Legendary Boy in the Garage Next Door Packs the House at Santa Clara University
By Diane Andrews
Apple Computer, Inc., co-founder Steve Wozniak, whose engineering feat was the catalyst to transform Santa Clara Valley into Silicon Valley, sold out the 600-seat house at Santa Clara University's Louis B. Mayer Theatre January 26.
Wozniak's local-boy-makes-good story is legendary: A middleclass kid is born in San Jose in 1950, grows up in Sunnyvale, graduates from Homestead High School in Cupertino, and attends De Anza Community College. The self-described young "geeky nerd" with a passion for engineering builds the first personal computer and—with a little marketing help from his late friend Steve Jobs—changes not just Santa Clara Valley but the world.
"Steve Wozniak—from Garage to Global Importance: the Rise of the PC" was the second presentation in the 2011 - 2012 SCU President's Speaker Series honoring the centennial of the School of Engineering and highlighting its motto: "Engineering with a Mission."
"Engineering is about truth and fact, and engineers are the most truthful people in the world. I want to be known as a high-quality engineer first," says Wozniak. "We design products that change life."
"While Steve Wozniak is a techno-hero to many, on a sad note, there will be no 'Dancing with the Stars' tonight," says SCU President Fr. Michael E. Engh, S.J. His introduction elicited the first of many laughs the crowd enjoyed during an hour with Wozniak.
Wozniak's wife, Janet Hill Wozniak, was in charge of disentangling him from the 125 invitees at a pre-event reception on campus and getting him to the theater on time. (The Wozniaks married fortuitously on 08-08-08 at exactly 8 p.m. at a Segway Fest in Indianapolis, where they surprised friends at dinner with their wedding ceremony and pledged their love with rubber rings from a gumball machine.)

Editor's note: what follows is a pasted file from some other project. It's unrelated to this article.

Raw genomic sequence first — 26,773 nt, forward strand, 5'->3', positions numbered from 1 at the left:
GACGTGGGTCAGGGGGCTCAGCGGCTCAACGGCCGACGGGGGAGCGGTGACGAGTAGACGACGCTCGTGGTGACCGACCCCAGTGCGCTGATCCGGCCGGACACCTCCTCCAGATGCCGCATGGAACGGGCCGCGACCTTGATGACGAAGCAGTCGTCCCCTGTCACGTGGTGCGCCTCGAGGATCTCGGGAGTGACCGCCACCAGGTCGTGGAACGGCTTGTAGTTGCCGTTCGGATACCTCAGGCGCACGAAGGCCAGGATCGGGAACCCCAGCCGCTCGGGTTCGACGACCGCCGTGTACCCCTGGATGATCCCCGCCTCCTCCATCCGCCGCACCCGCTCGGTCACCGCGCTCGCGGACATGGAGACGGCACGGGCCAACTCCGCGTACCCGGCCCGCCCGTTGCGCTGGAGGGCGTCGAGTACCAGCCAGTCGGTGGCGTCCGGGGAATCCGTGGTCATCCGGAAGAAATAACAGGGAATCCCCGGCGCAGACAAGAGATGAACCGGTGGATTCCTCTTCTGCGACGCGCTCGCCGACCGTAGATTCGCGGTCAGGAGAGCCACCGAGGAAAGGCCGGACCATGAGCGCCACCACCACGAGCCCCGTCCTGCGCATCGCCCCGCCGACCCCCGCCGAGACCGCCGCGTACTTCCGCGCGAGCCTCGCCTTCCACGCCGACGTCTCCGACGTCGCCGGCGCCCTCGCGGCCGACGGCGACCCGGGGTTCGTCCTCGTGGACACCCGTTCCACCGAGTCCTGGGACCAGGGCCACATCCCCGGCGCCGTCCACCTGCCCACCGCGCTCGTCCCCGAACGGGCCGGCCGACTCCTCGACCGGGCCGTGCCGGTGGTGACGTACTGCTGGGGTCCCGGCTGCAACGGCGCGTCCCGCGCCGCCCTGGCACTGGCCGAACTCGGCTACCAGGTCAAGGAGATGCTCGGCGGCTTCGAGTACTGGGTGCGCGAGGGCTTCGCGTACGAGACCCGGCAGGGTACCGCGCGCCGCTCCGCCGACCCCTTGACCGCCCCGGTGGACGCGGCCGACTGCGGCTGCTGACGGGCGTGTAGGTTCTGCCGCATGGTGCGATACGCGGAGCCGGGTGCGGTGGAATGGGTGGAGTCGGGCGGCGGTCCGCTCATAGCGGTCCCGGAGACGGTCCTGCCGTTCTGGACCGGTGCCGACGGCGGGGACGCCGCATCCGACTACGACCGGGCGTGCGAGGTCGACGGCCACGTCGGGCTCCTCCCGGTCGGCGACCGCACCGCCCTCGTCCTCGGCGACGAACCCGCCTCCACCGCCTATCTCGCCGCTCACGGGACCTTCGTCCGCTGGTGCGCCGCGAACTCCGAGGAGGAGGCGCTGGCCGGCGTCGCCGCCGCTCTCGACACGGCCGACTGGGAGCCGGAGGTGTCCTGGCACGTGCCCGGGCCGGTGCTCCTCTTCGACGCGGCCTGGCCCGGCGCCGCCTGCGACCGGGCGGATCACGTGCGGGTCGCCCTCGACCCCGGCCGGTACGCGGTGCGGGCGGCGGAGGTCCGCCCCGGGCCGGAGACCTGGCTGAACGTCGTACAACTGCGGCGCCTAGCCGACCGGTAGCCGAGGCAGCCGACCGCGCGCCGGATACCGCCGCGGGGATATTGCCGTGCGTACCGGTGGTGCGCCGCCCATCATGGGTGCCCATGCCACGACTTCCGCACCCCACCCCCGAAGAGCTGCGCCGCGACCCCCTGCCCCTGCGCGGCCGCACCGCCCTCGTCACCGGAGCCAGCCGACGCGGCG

Wozniak, wearing a pullover sweater, slacks, and comfy tennis shoes, responded playfully and frankly to Dr. Ahmed Amer, SCU Associate Professor of Computer Engineering and moderator of the question and answer presentation.
"You used to ask a smart person a question, but now you ask Google," says Wozniak, a Polish-American known for his pranks, which he relishes recounting as much as his engineering feats.
A favorite prank was setting up a phone hotline for daily Polish jokes. When the Polish American Congress complained, he suggested changing to Italian jokes but had to give up because the dial-a-joke line was too expensive.
"It was before political correctness," he says.
"Giving money doesn't mean anything to you if you have it. You give yourself if it's important," says Wozniak, who has generously given both his time and money to the community. He spent ten years teaching 5th grade children how to use computers in their classes.
"If I couldn't have been an engineer, I would've been...a fifth-grade teacher," he writes in his 2006 memoir iWoz, Computer Geek to Cult Icon.
"My sense is that Wozniak has a sense of community and service," says SCU Professor of Communication Fr. Paul Soukup, S.J. "I admire when he was teaching grammar school in Los Gatos. He recognizes we won't have another generation of innovative young people—of thinkers—unless we have really solid teaching in grammar school to get kids excited."
Wozniak's story of earned success should be told to all kids. It is the story of a boy tinkering alone in his bedroom and years later in his friend's garage and not quitting until he had exceeded his goal.
"I did it because I loved it. You know you're doing what you want to do in life and you love it," says Wozniak, an inventor, innovator and day dreamer who wonders what more is possible and how to make it simple and easy for people to use, like his favorite Apple II computer.
Audience Questions for Wozniak
Q: What makes you happiest every day?
A: I'd be nothing without my wife...movies that bring emotion to me...jokes every day.
Q: What's a childhood memory?
A: Between six and ten, you lose your childhood memories and teeth.
Q: What's your worst project?
A: Every single project I ever worked on was an A+ project. All my ideas worked—except for a dog GPS.
Q: How can we improve STEM [science, technology, engineering, and mathematics] education in the U.S.?
A: The paradigm of education must change...[allowing] students to be creative.
Q: What's the next big thing everyone will be talking about?
A: A small computer to have consciousness and be your best friend—in 40 to 200 years.
Q: What's the most promising new technology?
A: Voice recognition stuff.